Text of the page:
My biggest advice is be kind to yourself, and give yourself grace. Some of the discoveries I made about my personal learning process were hard and unexpected- take them in stride, and understand that the school admin knows and understands these things happen, and are there for you. Give yourself room to make adjustments and get to know the scholarly side of yourself again, because it probably won't be the same. Don't be afraid to ask for help or make changes. It is important for you to understand that school in itself can trigger stress responses because it is so challenging at times- if you are prepared for this ahead of time you will be able to deal with it in a much better way. Also, give the same grace to your classmates, they can't ever understand what you've been through or how different you may be, and you should never expect them to. Be proud of what you have done and who you are, embrace your experience and knowledge, and use it to be an outstanding practitioner.

What challenges and rewards have you experienced while working with military and veteran populations in clinic?

 I have only observed [in clinic] thus far, but my strong advice would be to make sure you get acupuncture once a week and take herbs. Take care of yourself, take care of your health needs- especially if you have PTSD or anxiety. I would also recommend staying connected with a social worker or counselor. Situations will arise in clinic that may take you to a place you don't want to go- if you are taking care of yourself and your needs, it will be easier to stay present and focused and deliver a good treatment. Use your ability to relate and experiences to your advantage- your clients will be able to respond to you in a way they couldn't to a civilian, and you will be able to understand them better than a civilian could if they struggle from the same issues. It is incredibly rewarding to see another veteran or trauma victim helped and healed using our medicine, there are few better feelings in the world than seeing someone walk in or out of clinic feeling better than they ever could have imagined! This is a powerful medicine for us, and now is the time to share it. I am honored to be a part of something so great.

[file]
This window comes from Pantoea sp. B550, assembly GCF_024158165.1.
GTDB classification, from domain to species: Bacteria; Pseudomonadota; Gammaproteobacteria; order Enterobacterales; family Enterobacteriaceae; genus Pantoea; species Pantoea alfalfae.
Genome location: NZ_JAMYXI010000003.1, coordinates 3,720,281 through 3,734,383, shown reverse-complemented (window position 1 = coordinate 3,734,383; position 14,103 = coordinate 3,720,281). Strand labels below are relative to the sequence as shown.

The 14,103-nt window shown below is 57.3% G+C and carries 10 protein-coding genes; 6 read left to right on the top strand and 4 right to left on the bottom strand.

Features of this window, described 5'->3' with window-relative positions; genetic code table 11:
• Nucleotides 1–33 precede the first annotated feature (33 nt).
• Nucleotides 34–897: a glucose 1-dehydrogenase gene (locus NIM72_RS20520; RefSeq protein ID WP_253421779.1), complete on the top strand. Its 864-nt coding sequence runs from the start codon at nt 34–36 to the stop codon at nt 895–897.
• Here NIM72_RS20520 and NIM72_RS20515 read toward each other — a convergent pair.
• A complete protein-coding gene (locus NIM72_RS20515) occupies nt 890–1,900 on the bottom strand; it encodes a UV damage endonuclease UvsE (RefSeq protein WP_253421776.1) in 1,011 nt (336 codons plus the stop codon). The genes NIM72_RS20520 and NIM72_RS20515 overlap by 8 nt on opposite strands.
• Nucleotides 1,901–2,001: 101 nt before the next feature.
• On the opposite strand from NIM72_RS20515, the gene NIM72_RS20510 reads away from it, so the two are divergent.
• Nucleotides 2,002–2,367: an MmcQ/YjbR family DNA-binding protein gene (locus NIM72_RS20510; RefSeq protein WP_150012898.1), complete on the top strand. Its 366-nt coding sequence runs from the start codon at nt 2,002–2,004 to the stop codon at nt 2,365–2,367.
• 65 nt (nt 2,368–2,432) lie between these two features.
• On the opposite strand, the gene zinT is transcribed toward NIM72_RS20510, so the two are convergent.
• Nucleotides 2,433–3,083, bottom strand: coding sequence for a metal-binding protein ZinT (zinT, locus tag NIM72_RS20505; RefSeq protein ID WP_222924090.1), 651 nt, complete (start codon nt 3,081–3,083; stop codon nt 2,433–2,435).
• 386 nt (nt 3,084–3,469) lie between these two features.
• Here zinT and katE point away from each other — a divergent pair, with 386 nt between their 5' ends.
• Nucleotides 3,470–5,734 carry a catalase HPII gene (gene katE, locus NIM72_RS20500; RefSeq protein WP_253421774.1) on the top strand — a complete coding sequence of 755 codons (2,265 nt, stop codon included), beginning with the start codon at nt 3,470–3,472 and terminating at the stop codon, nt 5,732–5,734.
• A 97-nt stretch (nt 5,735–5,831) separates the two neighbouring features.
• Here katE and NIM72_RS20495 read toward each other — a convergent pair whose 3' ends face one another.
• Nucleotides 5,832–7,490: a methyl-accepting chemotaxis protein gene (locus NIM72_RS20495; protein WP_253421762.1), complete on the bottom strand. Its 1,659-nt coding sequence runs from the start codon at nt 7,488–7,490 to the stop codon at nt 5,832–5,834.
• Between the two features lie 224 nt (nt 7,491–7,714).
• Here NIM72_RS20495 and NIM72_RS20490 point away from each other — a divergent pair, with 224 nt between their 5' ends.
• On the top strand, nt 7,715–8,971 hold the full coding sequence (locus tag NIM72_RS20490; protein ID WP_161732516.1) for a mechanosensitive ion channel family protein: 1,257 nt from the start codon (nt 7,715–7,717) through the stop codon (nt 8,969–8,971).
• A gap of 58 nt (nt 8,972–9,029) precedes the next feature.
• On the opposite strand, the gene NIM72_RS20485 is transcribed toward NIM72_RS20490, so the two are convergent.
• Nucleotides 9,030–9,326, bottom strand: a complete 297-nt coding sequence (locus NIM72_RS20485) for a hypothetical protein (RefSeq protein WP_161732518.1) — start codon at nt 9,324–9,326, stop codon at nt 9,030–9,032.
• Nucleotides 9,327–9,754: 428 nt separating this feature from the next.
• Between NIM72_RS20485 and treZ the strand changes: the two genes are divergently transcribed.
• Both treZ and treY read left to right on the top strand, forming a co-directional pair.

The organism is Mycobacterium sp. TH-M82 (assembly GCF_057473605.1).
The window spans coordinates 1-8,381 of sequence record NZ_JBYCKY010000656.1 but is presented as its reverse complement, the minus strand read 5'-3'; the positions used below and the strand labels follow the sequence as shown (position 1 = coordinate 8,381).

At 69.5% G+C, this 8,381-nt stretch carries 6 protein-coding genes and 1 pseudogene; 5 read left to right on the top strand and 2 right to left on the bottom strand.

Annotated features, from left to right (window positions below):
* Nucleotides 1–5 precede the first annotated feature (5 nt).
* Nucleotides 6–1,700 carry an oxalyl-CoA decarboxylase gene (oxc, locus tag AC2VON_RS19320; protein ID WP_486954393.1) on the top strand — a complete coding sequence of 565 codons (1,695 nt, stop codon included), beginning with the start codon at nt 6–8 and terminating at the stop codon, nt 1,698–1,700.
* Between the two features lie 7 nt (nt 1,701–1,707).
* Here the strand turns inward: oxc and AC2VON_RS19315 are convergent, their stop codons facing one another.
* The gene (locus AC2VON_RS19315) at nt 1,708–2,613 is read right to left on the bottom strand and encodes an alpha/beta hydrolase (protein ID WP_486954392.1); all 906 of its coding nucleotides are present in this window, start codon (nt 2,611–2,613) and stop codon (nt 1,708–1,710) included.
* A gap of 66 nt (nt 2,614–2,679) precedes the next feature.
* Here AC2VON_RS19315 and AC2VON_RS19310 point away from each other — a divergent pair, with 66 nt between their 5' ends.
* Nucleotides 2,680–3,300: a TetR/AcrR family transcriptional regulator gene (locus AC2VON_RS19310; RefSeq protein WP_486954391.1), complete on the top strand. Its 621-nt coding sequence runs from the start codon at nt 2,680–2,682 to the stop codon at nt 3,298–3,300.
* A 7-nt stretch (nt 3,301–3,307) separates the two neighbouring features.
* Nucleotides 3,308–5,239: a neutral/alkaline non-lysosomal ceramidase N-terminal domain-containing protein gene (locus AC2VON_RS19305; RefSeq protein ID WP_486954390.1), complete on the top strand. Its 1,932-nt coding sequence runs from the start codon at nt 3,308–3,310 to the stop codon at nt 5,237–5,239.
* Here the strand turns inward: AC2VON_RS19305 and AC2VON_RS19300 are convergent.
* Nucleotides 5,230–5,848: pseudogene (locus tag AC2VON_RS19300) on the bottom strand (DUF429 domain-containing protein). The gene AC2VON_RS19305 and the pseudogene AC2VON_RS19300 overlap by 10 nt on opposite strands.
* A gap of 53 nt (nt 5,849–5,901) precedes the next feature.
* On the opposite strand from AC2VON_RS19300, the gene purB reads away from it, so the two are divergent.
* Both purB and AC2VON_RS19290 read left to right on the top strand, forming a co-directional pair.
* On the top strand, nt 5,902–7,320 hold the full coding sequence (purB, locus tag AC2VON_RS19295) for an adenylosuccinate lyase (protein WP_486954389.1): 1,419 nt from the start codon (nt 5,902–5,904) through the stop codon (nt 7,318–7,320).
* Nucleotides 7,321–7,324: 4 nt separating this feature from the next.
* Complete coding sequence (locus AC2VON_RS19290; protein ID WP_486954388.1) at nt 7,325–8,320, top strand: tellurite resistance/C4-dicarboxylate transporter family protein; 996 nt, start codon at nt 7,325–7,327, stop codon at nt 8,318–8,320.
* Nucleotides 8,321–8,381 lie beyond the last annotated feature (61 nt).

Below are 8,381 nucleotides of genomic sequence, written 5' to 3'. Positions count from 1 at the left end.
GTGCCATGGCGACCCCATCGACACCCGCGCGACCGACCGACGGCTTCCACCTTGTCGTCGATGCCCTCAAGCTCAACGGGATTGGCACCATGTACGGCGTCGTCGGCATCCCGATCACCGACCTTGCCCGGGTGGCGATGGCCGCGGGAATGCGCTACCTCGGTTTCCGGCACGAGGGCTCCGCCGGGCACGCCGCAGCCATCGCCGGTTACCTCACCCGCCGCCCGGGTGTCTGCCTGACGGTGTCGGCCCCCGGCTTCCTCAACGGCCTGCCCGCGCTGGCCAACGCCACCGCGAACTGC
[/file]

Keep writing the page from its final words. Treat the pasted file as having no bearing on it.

Watch a video interview with Tasha

 

 

Topics: student spotlight, veteran affairs

What Acupuncturists Should Know about Ebola

Posted on Fri, Oct 17, 2014 @ 02:45 PM

facts about ebola

Many questions have emerged pertaining to how acupuncturists should deal with the threat of Ebola. Your state association wants you to be aware of late breaking news from the Centers for Disease Control and Prevention (CDC) and the message set forth by one of its epidemiologists with special CDC Ebola training. This epidemiologist states that the CDC has only published official guidelines for acute care facilities. However, more recently, the CDC addressed outpatient facilities that include acupuncture practices. We wanted to provide you with the following information and key resources to assist you to educate your patients, your staff, and your professional and student practitioners.

Among the most important points made are the following:

  • Ancillary services, such as acupuncture clinics, should have a plan of action.
  • Before treating clients, ask if they have been in areas affected by Ebola during the past 21 days.
  • Ask if they have been in contact with anyone else who has been in areas affected by Ebola in the past 21 days and has been sick or experiencing any fever.
  • If the answer is yes, ask the patient to step into a private area, after which a trained medical professional should complete further screening (call either a Health Department official or other contracted service).
  • Patients are not contagious until they have a fever and do not feel well
  • Even at the first signs of fever they are not contagious in general.
  • If you screen patients and rule out any with risks of Ebola, clinical staff should be able to practice safely.

Given this vital information, it would be wise for acupuncturists to develop a plan as soon as possible.  Access a checklist that you could use for patients with suspected Ebola Virus Disease in the United States.

Be aware of the instructive posters pertaining to Ebola developed by the CDC that can be hung in your clinic. Click on this link to access.

We recommend checking the CDC homepage for late-breaking information.

Topics: infectious disease, Ebola